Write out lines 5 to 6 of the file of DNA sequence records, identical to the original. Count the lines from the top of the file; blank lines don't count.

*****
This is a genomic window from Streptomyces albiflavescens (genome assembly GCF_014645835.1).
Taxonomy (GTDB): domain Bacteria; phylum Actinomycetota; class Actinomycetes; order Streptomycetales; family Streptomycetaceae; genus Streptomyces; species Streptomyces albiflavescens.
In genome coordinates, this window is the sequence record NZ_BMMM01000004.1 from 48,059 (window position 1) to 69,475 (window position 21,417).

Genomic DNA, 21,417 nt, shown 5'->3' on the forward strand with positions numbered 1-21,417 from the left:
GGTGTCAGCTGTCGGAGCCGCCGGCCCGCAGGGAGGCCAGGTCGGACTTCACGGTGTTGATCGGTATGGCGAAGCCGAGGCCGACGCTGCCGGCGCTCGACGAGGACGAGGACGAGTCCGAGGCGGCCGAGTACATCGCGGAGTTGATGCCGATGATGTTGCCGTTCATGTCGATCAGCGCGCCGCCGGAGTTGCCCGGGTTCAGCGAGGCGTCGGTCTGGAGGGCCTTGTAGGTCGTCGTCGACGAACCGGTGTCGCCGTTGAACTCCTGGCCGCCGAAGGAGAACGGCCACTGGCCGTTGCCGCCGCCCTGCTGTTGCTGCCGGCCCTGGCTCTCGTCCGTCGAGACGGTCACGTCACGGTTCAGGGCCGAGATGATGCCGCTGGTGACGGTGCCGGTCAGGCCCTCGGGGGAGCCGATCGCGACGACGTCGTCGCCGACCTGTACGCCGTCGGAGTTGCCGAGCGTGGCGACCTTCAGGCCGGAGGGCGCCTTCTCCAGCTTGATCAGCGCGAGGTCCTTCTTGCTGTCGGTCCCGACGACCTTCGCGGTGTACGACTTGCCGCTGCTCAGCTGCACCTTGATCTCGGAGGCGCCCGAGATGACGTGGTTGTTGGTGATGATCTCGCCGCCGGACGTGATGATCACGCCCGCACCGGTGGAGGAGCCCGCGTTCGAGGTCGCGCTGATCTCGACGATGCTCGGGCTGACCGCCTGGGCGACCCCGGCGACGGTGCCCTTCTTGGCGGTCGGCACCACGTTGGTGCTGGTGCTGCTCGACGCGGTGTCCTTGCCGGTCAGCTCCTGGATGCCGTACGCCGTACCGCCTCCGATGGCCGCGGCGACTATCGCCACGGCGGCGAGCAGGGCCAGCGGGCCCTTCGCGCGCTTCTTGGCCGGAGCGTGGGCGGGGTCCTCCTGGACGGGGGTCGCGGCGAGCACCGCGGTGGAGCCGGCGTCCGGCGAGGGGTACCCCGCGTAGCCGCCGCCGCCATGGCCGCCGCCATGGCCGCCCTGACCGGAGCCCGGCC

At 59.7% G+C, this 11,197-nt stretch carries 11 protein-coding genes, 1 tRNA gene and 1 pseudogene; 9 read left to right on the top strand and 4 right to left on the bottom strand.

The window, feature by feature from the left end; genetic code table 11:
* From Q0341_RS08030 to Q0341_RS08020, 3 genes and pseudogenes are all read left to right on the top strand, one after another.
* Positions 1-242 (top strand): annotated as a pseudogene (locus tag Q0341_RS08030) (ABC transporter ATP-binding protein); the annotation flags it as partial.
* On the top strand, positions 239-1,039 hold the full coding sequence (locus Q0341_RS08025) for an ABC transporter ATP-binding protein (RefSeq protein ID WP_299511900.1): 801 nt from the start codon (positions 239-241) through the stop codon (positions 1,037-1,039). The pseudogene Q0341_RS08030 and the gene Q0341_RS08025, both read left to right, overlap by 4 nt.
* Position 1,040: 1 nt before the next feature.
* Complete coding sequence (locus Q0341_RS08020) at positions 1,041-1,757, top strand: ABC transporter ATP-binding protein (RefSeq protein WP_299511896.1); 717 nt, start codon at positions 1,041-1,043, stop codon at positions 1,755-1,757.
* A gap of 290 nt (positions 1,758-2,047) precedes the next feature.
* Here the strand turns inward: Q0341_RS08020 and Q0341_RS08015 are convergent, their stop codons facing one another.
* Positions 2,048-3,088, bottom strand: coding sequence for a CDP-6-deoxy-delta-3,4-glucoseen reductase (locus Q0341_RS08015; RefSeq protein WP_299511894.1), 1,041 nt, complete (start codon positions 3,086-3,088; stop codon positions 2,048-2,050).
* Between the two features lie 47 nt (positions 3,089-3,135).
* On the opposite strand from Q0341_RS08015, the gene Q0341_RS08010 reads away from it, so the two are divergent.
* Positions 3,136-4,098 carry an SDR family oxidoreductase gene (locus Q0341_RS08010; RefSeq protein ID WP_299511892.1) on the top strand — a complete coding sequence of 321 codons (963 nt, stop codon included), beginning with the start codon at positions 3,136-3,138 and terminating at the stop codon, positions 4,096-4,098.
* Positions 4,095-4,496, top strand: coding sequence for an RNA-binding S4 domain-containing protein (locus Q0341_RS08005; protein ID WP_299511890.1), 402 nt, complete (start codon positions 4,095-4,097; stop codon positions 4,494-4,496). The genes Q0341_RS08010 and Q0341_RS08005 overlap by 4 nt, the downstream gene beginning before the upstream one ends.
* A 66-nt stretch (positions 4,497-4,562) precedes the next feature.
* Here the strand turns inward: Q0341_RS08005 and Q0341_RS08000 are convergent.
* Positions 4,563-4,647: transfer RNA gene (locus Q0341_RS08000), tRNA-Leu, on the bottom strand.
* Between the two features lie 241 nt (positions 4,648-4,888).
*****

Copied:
GGTGTCAGCTGTCGGAGCCGCCGGCCCGCAGGGAGGCCAGGTCGGACTTCACGGTGTTGATCGGTATGGCGAAGCCGAGGCCGACGCTGCCGGCGCTCGACGAGGACGAGGACGAGTCCGAGGCGGCCGAGTACATCGCGGAGTTGATGCCGATGATGTTGCCGTTCATGTCGATCAGCGCGCCGCCGGAGTTGCCCGGGTTCAGCGAGGCGTCGGTCTGGAGGGCCTTGTAGGTCGTCGTCGACGAACCGGTGTCGCCGTTGAACTCCTGGCCGCCGAAGGAGAACGGCCACTGGCCGTTGCCGCCGCCCTGCTGTTGCTGCCGGCCCTGGCTCTCGTCCGTCGAGACGGTCACGTCACGGTTCAGGGCCGAGATGATGCCGCTGGTGACGGTGCCGGTCAGGCCCTCGGGGGAGCCGATCGCGACGACGTCGTCGCCGACCTGTACGCCGTCGGAGTTGCCGAGCGTGGCGACCTTCAGGCCGGAGGGCGCCTTCTCCAGCTTGATCAGCGCGAGGTCCTTCTTGCTGTCGGTCCCGACGACCTTCGCGGTGTACGACTTGCCGCTGCTCAGCTGCACCTTGATCTCGGAGGCGCCCGAGATGACGTGGTTGTTGGTGATGATCTCGCCGCCGGACGTGATGATCACGCCCGCACCGGTGGAGGAGCCCGCGTTCGAGGTCGCGCTGATCTCGACGATGCTCGGGCTGACCGCCTGGGCGACCCCGGCGACGGTGCCCTTCTTGGCGGTCGGCACCACGTTGGTGCTGGTGCTGCTCGACGCGGTGTCCTTGCCGGTCAGCTCCTGGATGCCGTACGCCGTACCGCCTCCGATGGCCGCGGCGACTATCGCCACGGCGGCGAGCAGGGCCAGCGGGCCCTTCGCGCGCTTCTTGGCCGGAGCGTGGGCGGGGTCCTCCTGGACGGGGGTCGCGGCGAGCACCGCGGTGGAGCCGGCGTCCGGCGAGGGGTACCCCGCGTAGCCGCCGCCGCCATGGCCGCCGCCATGGCCGCCCTGACCGGAGCCCGGCC

At 59.7% G+C, this 11,197-nt stretch carries 11 protein-coding genes, 1 tRNA gene and 1 pseudogene; 9 read left to right on the top strand and 4 right to left on the bottom strand.